#BYOD4L reflections, adding another “c” to the mix – custodian v (re) designer

A large part of my last week was taken up with the Bring Your Own Device for Learning (#BYOD4L). Along with my co-organisers Alex Spiers and Neil Withnell, and our lovely team of mentors (couldn’t have done it without you guys).  I was connecting, communicating, curating, collaborating and creating all over “t’interweb”. Well, to be more accurate I was actually active on twitter with a wee splash of periscope. I glanced a bit a google+ but it’s only really today that I have been able to make some time to reflect on the week.

One area we wanted to try and engage our community with this year was reflection,  the notion of developing their own (digital) stories of their experiences. You can see some stories here, and this blog post which explains our thinking in a bit more detail.

We really hoped that this approach might help share some of the conversations and practice sharing that take particularly in the tweet chats.  Also from a more pragmatic point of view, due to my departmental restructuring, I have had to articulate the value of my participation in the event and the value of running f2f drop in sessions during the week. Being able to describe how this informal learning experience can be valuable for formal CPD has been slightly higher on my agenda than on previous years.

It’s probably too early to say if/how this approach has worked, but both online and in our f2f session colleagues were talking about how they were going to try new  their own contexts. I’m certainly going to try mentimeter for feedback.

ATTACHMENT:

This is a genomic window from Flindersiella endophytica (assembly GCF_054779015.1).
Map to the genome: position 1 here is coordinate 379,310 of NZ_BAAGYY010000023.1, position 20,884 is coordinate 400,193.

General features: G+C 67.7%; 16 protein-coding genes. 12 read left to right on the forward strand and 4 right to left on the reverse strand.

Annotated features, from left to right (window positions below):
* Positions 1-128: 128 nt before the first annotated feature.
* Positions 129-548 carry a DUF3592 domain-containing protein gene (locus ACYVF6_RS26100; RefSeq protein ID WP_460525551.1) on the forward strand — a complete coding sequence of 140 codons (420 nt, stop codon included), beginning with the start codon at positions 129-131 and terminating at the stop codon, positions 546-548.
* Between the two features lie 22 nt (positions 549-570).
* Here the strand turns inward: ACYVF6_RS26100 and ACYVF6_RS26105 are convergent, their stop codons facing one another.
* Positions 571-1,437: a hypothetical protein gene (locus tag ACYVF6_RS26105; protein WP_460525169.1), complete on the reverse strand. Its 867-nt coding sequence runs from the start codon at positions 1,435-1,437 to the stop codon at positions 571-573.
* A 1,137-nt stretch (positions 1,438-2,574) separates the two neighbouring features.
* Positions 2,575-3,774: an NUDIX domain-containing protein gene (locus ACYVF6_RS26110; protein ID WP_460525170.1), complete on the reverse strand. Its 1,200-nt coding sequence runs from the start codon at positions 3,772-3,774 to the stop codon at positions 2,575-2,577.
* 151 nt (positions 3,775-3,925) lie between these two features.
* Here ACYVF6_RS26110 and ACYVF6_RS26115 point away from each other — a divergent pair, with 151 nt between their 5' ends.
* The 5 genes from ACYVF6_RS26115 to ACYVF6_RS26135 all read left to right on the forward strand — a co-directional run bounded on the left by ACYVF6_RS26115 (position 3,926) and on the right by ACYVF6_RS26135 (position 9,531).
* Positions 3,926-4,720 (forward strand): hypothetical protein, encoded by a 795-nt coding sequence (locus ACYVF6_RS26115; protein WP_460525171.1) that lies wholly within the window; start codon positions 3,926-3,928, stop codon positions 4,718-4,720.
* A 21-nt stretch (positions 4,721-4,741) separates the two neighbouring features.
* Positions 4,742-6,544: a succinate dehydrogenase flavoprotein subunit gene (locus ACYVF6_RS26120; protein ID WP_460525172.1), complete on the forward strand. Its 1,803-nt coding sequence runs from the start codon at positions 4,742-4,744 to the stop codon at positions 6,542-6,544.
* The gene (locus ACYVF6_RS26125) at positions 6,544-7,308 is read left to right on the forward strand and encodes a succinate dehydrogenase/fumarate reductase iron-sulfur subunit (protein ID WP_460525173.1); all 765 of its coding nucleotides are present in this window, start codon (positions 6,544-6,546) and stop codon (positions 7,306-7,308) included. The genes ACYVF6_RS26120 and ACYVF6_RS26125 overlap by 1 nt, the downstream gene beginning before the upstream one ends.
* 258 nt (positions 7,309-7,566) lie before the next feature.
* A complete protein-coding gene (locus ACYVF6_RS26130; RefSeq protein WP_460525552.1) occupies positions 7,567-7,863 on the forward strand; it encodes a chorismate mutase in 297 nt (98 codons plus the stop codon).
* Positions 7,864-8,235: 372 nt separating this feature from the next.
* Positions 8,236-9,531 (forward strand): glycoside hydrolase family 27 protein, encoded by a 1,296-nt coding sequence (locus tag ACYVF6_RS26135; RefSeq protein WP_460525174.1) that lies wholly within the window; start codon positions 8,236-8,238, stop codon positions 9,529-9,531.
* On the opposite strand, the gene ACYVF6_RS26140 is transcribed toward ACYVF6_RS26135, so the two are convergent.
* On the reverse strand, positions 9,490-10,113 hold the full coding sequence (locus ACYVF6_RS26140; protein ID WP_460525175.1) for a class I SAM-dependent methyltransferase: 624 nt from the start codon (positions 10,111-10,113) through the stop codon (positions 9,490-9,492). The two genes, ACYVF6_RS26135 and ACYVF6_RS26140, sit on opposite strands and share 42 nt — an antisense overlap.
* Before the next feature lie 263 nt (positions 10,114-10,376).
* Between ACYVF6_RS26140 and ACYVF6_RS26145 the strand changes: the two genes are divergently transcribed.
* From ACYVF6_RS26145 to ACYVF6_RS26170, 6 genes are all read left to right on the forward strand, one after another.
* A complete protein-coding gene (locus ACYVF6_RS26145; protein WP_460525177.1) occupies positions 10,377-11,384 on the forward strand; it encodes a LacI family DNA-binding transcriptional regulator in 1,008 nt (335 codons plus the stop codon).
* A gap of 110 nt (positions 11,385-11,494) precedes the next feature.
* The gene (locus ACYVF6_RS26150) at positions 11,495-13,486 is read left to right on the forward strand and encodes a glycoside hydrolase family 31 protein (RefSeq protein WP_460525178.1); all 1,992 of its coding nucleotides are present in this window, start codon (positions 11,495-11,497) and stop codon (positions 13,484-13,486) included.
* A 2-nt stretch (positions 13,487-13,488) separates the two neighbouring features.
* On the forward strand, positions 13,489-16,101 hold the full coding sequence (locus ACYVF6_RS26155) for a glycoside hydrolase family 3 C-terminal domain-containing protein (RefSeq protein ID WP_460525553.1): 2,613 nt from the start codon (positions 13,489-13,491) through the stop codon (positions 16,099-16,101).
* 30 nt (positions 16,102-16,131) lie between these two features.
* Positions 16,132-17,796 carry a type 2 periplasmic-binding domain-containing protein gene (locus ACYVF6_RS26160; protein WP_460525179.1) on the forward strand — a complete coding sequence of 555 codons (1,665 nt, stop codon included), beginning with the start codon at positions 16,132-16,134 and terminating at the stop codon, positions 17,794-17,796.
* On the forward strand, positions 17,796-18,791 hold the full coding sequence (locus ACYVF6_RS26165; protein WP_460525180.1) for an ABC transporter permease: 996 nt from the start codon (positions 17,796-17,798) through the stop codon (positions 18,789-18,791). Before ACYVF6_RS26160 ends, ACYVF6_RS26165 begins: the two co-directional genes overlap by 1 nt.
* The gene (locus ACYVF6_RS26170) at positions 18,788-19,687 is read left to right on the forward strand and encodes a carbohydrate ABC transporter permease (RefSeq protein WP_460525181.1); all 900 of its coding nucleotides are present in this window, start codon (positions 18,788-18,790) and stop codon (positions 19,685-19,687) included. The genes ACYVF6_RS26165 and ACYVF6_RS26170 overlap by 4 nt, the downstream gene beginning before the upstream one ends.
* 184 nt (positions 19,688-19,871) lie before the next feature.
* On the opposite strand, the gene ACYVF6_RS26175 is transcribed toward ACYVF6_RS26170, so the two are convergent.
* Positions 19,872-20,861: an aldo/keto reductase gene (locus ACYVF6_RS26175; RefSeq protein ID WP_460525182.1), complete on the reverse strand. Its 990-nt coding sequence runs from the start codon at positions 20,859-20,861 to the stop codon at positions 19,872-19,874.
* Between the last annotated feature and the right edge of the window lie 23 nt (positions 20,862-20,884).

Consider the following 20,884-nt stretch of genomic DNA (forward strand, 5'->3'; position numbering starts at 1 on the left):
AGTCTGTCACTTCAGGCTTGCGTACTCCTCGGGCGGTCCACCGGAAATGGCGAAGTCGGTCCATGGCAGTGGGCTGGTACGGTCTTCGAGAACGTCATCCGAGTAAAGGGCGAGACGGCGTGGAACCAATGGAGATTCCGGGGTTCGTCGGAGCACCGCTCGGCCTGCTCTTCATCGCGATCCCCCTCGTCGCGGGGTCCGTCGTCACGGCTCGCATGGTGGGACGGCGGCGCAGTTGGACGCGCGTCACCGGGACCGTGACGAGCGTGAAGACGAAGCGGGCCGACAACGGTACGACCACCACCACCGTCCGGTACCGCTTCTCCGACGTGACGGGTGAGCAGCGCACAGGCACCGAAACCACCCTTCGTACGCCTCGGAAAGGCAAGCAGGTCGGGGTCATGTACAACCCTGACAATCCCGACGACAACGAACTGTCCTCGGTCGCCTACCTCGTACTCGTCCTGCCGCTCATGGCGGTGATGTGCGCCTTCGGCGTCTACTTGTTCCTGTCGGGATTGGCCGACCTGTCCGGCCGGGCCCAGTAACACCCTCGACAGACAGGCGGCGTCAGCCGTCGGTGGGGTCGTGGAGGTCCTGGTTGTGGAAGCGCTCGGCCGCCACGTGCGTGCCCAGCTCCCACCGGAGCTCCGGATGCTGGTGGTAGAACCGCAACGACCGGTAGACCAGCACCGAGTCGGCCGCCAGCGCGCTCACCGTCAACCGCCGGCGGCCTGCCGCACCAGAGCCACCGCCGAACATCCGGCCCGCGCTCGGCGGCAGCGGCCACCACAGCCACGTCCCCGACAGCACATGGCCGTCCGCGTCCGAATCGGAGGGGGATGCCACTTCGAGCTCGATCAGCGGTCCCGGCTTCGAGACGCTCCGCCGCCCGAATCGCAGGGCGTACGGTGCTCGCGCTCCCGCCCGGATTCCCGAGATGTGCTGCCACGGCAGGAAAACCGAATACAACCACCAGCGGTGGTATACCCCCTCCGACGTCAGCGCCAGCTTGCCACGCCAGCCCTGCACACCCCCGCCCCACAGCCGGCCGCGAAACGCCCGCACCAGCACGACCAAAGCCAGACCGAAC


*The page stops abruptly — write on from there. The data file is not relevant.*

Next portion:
Looking at the google+ community I was taken by this post from Józefa Fawcett. Apart from really liking the format of the post.  It really got me thinking about my role in the event and some of the opportunities and challenges of taking over the running of an established open course.

BYOD4L was created by Chrissi Nerantzi and Sue Buckingham. They have published widely and openly about the underpinning pedagogical model they developed and used to design the course.

BYOD4L has always embraced a number of online spaces – the main site (which is a wordpress blog), twitter, google +, Facebook (though that community has kind of naturally come to an end).  This can be overwhelming and confusing for many, but for people like me ( a bit of a digital flibbertigibbet ) it’s not a problem, from the beginning I embraced the chaos challenges of communicating across multiple platforms.

This is the second year that Neil, Alex and I have been in charge of the event. And it strikes me now that we haven’t really ever had a big discussion about changing the design.  It’s not that we’ve not talked about it, we just haven’t haven’t had a big chat around the design and any potential re-design. We all, I think,  take comfort from the “if it ain’t broke . . .” adage. We are all also limited by amount of time we can spare to actually make any substantial changes.

Today I’m  wondering have we been subconsciously acting more like custodians of the event, the original learning design and web design.  Not wanting to change the original design in case we offended Chrissi or Sue by changing their design. Which is odd really as it is an open resource, we all claim to be open practitioners, and both Chrissi and Sue I’m sure would be delighted if we did.  Any changes, like adding daily periscope broadcasts, the idea of personal stories have maybe been more like tinkering round the edges.